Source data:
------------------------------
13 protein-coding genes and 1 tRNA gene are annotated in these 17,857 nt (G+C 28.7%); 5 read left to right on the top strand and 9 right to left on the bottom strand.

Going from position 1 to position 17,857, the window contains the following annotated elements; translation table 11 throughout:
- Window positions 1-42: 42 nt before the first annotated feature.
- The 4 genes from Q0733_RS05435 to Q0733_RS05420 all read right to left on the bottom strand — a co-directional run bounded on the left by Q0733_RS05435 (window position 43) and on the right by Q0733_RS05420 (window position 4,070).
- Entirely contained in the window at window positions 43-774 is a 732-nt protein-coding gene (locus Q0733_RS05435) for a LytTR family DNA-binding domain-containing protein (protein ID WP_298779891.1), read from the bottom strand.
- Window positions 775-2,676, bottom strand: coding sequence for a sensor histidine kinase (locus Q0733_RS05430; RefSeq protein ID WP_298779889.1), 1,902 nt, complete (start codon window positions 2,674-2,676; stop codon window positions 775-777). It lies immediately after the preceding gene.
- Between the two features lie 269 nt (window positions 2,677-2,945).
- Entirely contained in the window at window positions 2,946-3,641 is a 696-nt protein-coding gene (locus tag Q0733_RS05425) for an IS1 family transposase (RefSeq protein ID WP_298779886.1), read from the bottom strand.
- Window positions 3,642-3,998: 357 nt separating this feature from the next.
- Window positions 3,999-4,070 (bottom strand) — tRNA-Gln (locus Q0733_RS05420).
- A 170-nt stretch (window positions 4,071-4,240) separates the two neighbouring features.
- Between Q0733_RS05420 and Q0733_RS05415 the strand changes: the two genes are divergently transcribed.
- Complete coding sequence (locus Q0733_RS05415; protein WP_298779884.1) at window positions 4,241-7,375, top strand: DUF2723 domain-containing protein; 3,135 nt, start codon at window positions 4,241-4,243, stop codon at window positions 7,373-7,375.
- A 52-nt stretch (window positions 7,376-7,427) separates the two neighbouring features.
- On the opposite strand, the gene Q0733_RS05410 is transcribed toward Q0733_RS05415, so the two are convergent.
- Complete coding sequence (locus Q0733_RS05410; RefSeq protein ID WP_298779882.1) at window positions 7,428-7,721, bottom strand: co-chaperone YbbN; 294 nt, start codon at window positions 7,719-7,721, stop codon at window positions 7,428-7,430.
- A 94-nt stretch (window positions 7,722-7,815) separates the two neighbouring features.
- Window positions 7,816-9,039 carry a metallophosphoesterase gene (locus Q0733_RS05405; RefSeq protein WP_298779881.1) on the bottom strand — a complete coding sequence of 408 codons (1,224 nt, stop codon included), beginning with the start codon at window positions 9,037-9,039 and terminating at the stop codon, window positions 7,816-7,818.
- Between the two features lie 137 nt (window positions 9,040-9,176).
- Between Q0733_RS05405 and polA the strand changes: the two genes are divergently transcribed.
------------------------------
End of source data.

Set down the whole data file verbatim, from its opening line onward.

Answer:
13 protein-coding genes and 1 tRNA gene are annotated in these 17,857 nt (G+C 28.7%); 5 read left to right on the top strand and 9 right to left on the bottom strand.

Going from position 1 to position 17,857, the window contains the following annotated elements; translation table 11 throughout:
- Window positions 1-42: 42 nt before the first annotated feature.
- The 4 genes from Q0733_RS05435 to Q0733_RS05420 all read right to left on the bottom strand — a co-directional run bounded on the left by Q0733_RS05435 (window position 43) and on the right by Q0733_RS05420 (window position 4,070).
- Entirely contained in the window at window positions 43-774 is a 732-nt protein-coding gene (locus Q0733_RS05435) for a LytTR family DNA-binding domain-containing protein (protein ID WP_298779891.1), read from the bottom strand.
- Window positions 775-2,676, bottom strand: coding sequence for a sensor histidine kinase (locus Q0733_RS05430; RefSeq protein ID WP_298779889.1), 1,902 nt, complete (start codon window positions 2,674-2,676; stop codon window positions 775-777). It lies immediately after the preceding gene.
- Between the two features lie 269 nt (window positions 2,677-2,945).
- Entirely contained in the window at window positions 2,946-3,641 is a 696-nt protein-coding gene (locus tag Q0733_RS05425) for an IS1 family transposase (RefSeq protein ID WP_298779886.1), read from the bottom strand.
- Window positions 3,642-3,998: 357 nt separating this feature from the next.
- Window positions 3,999-4,070 (bottom strand) — tRNA-Gln (locus Q0733_RS05420).
- A 170-nt stretch (window positions 4,071-4,240) separates the two neighbouring features.
- Between Q0733_RS05420 and Q0733_RS05415 the strand changes: the two genes are divergently transcribed.
- Complete coding sequence (locus Q0733_RS05415; protein WP_298779884.1) at window positions 4,241-7,375, top strand: DUF2723 domain-containing protein; 3,135 nt, start codon at window positions 4,241-4,243, stop codon at window positions 7,373-7,375.
- A 52-nt stretch (window positions 7,376-7,427) separates the two neighbouring features.
- On the opposite strand, the gene Q0733_RS05410 is transcribed toward Q0733_RS05415, so the two are convergent.
- Complete coding sequence (locus Q0733_RS05410; RefSeq protein ID WP_298779882.1) at window positions 7,428-7,721, bottom strand: co-chaperone YbbN; 294 nt, start codon at window positions 7,719-7,721, stop codon at window positions 7,428-7,430.
- A 94-nt stretch (window positions 7,722-7,815) separates the two neighbouring features.
- Window positions 7,816-9,039 carry a metallophosphoesterase gene (locus Q0733_RS05405; RefSeq protein WP_298779881.1) on the bottom strand — a complete coding sequence of 408 codons (1,224 nt, stop codon included), beginning with the start codon at window positions 9,037-9,039 and terminating at the stop codon, window positions 7,816-7,818.
- Between the two features lie 137 nt (window positions 9,040-9,176).
- Between Q0733_RS05405 and polA the strand changes: the two genes are divergently transcribed.